February 22, 2018
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Eating on the road: Plan ahead for a healthy vacation diet

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By Marcia Kyle, Special to the NEWS

Maybe you are among the millions of Americans who will hit the road this summer for a week or two of fun, adventure or simple relaxation. With a little planning, you can enjoy a healthy vacation diet that incorporates your own snacks and mini-meals. All you’ll need is a small cooler, a few ice packs and some foods from my suggested travel pantry.

What to pack

Let’s start with what you can purchase before you leave home: individual servings of bottled water, a loaf of whole wheat bread or a box of whole wheat crackers, a jar of natural peanut or almond butter, individual boxes of dry cereal, a one-pound bag of mixed dried fruit and a one-pound bag of walnuts (unsalted, found in the baking section of the grocery store), several pieces of your favorite fresh fruit, individual fruit cup servings packed in water and some disposable spoons and knives. Flat-bottomed canvas bags with a few pockets are sturdy carriers and can double as a shopping bag during the trip.

What to drink

A study at Cornell University showed that kids who drink more than 16 ounces of sweetened beverages a day consume 244 extra calories — an excess that may contribute to childhood obesity. Sweetened beverages include soda, fruit punch, bottled tea and drinks made from fruit-flavored powders. My travel pantry purposely excludes sweetened beverages and includes water as the only option. And yes, kids and even adults will drink water when they’re thirsty.

Take charge of the beverage order for your kids when eating in a restaurant by ordering milk. It costs a little bit more, but an eight-ounce serving of skim milk is a much better nutritional deal, with just 86 calories and 300 milligrams of calcium, compared to a 12-ounce soda at 150 calories and zero nutrient value.

What’s for breakfast?

I like to eat breakfast out when traveling so my plans for the day aren’t interrupted. Order a scrambled egg, whole-wheat toast and fruit. If leaving from home or the hotel, pack a single-serving box of whole grain cereal in your bag, add a handful of walnuts and dried fruit, top with yogurt from your cooler and eat it on the road. By starting the day with a real meal, you may prevent overeating later in the day.

Roadside lunch

We all need to break up time on the road, so why not combine those pit stops with a roadside lunch? Most highways now offer rest areas with picnic tables and room to throw a Frisbee. This is the time for a peanut butter or almond butter sandwich on whole wheat, a piece of fresh fruit, a bottle of water and a few minutes of family playtime. It might even make you look forward to the drive!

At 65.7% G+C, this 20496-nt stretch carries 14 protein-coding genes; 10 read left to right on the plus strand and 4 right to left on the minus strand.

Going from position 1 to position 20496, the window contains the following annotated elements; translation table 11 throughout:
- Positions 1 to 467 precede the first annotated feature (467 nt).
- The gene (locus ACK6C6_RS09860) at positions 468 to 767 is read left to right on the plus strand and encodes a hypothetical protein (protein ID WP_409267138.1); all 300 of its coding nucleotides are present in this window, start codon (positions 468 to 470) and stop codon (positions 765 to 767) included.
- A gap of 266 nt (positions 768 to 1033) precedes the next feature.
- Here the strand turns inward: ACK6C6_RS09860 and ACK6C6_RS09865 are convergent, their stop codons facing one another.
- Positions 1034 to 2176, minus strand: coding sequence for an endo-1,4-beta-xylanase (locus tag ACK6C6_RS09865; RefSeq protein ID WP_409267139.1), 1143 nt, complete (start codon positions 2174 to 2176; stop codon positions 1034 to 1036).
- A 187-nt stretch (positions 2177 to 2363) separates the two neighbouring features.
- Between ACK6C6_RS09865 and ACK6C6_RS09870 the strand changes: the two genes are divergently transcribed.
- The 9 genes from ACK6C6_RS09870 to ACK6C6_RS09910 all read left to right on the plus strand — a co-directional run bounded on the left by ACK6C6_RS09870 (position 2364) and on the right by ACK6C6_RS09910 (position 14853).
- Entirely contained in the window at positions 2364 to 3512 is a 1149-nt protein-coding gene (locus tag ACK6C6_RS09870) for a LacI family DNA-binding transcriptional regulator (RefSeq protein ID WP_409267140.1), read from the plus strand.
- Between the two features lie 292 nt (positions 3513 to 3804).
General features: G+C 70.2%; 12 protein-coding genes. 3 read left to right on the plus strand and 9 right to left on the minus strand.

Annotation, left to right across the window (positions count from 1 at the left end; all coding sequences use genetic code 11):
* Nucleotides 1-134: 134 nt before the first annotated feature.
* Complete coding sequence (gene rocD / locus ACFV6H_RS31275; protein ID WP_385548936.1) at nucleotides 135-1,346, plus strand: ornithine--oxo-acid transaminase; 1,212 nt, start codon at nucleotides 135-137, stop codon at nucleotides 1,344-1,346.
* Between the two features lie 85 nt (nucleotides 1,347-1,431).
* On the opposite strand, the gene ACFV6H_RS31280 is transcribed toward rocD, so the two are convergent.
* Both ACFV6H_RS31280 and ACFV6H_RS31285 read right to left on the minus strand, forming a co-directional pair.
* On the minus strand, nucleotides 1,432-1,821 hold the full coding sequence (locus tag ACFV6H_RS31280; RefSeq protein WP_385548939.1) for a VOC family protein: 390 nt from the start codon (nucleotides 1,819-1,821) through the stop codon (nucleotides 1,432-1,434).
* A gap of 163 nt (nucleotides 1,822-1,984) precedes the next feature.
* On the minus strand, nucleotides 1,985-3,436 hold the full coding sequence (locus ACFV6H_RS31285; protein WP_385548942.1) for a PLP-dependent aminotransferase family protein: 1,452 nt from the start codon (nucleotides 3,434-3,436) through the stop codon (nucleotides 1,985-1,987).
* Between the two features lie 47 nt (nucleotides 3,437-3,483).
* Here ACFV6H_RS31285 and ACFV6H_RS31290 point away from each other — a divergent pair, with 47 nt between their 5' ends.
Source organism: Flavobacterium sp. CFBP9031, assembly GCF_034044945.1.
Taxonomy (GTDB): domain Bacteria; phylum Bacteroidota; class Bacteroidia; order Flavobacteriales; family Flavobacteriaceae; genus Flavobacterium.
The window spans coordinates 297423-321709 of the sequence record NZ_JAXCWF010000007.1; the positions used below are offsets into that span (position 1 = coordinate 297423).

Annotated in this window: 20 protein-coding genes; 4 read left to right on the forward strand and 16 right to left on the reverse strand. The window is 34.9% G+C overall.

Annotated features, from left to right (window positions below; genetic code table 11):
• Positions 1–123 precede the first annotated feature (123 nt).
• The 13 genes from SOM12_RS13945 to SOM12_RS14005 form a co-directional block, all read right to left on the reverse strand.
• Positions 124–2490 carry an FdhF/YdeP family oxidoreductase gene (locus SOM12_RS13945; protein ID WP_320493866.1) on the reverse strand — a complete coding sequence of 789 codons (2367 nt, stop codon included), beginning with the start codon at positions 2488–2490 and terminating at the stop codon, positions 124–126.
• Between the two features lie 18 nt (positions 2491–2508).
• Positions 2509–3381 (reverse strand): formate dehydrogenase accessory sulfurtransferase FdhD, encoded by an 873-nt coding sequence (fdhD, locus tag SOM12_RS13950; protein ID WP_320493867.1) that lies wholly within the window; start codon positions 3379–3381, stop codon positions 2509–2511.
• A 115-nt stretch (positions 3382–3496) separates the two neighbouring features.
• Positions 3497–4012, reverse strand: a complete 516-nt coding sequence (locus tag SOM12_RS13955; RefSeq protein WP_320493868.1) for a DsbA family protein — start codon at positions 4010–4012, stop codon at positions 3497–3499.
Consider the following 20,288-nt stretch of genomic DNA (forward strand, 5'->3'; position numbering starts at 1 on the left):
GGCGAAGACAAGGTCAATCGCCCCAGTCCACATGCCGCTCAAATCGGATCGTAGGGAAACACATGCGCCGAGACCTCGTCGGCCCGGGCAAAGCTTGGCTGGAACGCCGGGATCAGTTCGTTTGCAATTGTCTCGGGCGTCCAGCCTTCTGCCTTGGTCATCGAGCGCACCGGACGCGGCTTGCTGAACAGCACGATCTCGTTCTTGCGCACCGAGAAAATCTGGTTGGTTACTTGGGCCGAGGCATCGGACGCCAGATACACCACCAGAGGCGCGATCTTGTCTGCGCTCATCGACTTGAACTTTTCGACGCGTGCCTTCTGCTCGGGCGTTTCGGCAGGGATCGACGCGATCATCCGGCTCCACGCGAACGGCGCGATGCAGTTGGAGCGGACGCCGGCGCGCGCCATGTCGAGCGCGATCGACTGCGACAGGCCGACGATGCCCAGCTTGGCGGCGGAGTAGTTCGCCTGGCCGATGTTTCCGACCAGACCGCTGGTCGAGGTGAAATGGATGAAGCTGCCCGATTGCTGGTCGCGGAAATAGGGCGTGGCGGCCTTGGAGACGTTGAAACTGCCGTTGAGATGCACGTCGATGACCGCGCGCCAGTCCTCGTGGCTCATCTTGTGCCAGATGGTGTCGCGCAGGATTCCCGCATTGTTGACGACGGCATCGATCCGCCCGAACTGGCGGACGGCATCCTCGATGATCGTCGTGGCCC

Enjoying dinner out

If you have chosen wisely at breakfast, lunch and and snack time, you can indulge a little now – and that is an important part of enjoying your vacation. I like to use the 10 percent rule: if you need 2,000 calories a day, 200 calories, or 10 percent, can come from anything you want. For example, one scoop of chocolate ice cream in a sugar cone has 200 calories. Just remember to stick to a healthy eating plan for the remaining 90 percent.

Learn to steer clear of high-fat menu items – descriptive words like “batter-fried,” “creamed,” and “scalloped” signal trouble, as do butter-based sauces such as Hollandaise and Bearnaise. Choose foods that are braised, broiled, roasted, grilled, steamed or poached. When eating Italian food, select pasta with tomato-based red sauce instead of cream-based white sauce.

Buffets are my personal pet peeve. You pay more for the cheapest foods and are setting yourself up to overeat. Even salad bars are a problem if your salad is drenched in dressing or heavy in mayonnaise-laden pasta or potato salad. Order just what you want, and steer clear of meal deals that include a large order of fries and a soft drink. A sandwich with a garden salad, dressing on the side, and a glass of skim milk makes for a satisfying lmeal.

One of the memorable experiences my family had on our last trip was a detour that included a stop at a u-pick-it farm. We ate berries fresh off the bush, reconnected with nature and got a much-needed stretch break.

Here’s to a healthy and fun-filled vacation! See you on the road.

Marcia Kyle is a registered dietitian and certified diabetes educator at the Pen Bay Healthcare Diabetes and Nutrition Care Center in Rockland. For more information, please visit pbmc.org/diabetes.

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